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Six Myths About Hearing Aids

Modern hearing aids have helped make it possible for people with hearing loss to enjoy music, conversation and the sounds of nature. However, there are limitations to what hearing aids can do for you as well as a lot of misinformation being disseminated on the Web and even by medical personnel. It's important to know the truth vs. the myths before you go shopping for hearing aids for you or a family member.

What's true and what's false about hearing aids

1. Hearing aids restore your hearing. Unlike eyeglasses, hearing aids do not restore normal hearing function. What they do is amplify and filter sound so that the wearer is better able to communicate, hear and distinguish the sounds around him or her.

2. You only need one hearing aid if your hearing is better in one ear than the other. While one hearing aid will certainly improve your communication, it's really best to have two aids. Just as a person gets balanced vision by using two eyes, wearing hearing aids in each ear will help you better discern where sound is coming from and who is speaking. It also helps with clarity.

3. Wearing hearing aids can actually make your hearing worse. This is urban myth and totally false. A well-fitted and professionally-adjusted hearing aid will not damage your hearing.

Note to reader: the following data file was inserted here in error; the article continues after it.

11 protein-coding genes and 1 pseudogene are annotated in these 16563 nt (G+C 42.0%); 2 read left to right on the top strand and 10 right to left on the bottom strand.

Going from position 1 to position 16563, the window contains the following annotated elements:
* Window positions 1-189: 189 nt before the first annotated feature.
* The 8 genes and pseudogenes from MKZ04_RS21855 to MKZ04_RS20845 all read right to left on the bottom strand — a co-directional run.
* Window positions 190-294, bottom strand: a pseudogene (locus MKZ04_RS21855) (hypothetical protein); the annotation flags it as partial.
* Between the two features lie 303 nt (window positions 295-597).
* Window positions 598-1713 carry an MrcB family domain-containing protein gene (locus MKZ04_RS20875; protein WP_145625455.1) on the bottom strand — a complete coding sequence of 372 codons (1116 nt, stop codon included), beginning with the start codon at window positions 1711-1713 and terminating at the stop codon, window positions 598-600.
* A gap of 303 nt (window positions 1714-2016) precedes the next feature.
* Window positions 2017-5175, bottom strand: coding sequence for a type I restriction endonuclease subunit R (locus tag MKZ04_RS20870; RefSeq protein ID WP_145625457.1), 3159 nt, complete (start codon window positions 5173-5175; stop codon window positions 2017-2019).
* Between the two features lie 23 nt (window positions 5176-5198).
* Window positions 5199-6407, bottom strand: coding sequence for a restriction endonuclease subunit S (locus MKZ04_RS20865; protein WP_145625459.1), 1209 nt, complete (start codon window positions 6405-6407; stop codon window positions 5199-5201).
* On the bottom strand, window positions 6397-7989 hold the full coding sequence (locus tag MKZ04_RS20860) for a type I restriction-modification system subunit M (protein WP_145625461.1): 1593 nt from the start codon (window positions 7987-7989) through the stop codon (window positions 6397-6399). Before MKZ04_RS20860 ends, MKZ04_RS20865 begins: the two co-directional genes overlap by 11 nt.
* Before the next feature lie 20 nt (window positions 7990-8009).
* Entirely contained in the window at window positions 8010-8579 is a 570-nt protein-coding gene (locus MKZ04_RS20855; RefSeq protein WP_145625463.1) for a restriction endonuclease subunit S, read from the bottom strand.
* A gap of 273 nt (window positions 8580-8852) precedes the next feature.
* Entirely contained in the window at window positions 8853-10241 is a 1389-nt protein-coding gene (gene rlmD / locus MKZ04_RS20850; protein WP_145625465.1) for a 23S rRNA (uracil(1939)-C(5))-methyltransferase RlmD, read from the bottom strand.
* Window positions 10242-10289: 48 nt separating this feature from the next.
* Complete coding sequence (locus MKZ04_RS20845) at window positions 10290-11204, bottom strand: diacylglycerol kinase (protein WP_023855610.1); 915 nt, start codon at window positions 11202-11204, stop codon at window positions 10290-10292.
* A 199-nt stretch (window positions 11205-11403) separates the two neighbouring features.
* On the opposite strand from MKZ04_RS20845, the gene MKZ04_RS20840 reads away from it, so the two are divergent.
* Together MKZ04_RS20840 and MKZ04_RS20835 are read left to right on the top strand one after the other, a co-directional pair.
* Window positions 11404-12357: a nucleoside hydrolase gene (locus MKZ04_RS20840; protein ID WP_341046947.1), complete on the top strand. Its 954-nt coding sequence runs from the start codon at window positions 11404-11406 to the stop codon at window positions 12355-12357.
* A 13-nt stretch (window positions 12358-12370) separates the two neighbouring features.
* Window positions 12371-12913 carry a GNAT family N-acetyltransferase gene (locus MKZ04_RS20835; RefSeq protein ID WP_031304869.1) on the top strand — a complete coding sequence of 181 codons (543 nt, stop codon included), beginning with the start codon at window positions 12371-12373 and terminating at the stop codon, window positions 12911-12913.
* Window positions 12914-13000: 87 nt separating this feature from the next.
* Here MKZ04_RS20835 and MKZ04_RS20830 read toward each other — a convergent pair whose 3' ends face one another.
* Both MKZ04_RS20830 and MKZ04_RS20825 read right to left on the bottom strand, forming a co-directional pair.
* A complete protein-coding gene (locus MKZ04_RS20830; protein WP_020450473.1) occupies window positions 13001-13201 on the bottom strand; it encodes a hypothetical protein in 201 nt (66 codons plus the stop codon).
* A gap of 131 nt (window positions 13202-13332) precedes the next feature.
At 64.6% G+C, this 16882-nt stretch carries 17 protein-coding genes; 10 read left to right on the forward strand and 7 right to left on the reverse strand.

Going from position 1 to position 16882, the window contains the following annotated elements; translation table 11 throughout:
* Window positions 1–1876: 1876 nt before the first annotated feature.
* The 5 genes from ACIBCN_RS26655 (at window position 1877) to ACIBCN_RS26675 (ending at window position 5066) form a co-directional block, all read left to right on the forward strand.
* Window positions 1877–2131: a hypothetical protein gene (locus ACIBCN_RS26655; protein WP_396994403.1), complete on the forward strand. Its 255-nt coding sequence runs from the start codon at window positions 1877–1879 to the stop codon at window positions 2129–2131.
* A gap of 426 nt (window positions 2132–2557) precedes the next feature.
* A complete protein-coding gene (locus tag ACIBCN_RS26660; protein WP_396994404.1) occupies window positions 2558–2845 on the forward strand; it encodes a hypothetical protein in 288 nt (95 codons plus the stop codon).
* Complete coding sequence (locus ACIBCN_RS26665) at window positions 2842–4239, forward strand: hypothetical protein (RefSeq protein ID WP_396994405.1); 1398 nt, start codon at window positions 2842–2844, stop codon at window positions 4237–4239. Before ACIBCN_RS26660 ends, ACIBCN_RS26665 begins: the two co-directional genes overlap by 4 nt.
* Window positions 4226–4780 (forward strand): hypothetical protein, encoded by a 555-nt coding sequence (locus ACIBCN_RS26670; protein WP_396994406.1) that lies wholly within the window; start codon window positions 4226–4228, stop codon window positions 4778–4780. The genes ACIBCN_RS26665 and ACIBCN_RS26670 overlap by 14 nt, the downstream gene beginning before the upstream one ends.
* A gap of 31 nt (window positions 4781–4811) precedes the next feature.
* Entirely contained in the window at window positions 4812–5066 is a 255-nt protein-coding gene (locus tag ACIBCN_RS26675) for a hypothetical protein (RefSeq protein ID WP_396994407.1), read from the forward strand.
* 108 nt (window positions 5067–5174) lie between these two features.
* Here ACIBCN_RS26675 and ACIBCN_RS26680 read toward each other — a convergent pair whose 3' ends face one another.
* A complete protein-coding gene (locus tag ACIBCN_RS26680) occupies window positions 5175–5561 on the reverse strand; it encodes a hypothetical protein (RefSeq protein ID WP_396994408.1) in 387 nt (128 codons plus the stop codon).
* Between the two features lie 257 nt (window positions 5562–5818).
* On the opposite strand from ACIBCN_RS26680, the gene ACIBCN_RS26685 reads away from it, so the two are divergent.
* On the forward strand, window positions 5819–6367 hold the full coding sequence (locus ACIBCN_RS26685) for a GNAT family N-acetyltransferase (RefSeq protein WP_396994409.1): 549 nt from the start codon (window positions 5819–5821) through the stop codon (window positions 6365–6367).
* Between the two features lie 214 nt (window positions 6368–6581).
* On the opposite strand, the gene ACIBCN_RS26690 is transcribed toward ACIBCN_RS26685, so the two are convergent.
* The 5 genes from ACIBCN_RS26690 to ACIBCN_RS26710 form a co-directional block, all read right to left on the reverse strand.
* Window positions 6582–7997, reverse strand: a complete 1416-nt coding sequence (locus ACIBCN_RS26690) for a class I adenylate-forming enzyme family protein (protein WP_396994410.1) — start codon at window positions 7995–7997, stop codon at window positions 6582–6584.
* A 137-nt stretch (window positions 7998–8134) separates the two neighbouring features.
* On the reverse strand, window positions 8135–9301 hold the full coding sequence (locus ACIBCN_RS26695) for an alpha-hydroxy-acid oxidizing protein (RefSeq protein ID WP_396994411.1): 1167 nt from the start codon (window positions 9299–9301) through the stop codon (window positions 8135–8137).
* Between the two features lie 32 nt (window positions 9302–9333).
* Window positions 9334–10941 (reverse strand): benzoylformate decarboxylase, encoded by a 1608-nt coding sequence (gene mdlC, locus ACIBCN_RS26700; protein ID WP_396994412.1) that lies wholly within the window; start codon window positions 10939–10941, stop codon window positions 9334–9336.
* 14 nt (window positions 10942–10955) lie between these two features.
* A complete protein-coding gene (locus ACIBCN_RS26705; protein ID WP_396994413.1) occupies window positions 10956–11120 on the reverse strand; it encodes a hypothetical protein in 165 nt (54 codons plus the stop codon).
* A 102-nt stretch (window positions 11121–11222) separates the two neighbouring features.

4. You have to have a major hearing loss to benefit from hearing aids. Again, this is false. Just as eyeglasses can help improve a variety of vision problems, hearing aids can assist people with mild, moderate and severe hearing loss. There's no reason to wait until you have severe hearing loss to get fitted for hearing aids.

5. Hearing aids are only suitable for older people. Nearly six million Americans between the ages of 18 and 44 have hearing loss. In fact, only 35 percent of Americans with hearing loss are age 65 or older. Hearing loss affects people of all ages.

6. Hearing loss is a normal part of aging. While this can be true (at least for one third of the population), that doesn't mean that your hearing and communication abilities can't be improved dramatically by using hearing aids.

Hearing aids can help individuals with hearing impairment communicate more effectively and be able to enjoy things like music and television broadcasts more easily. However, it's important to know a little bit about what is and what is not true about hearing aids before you invest. For more information, contact companies like The Audiology Centre Inc.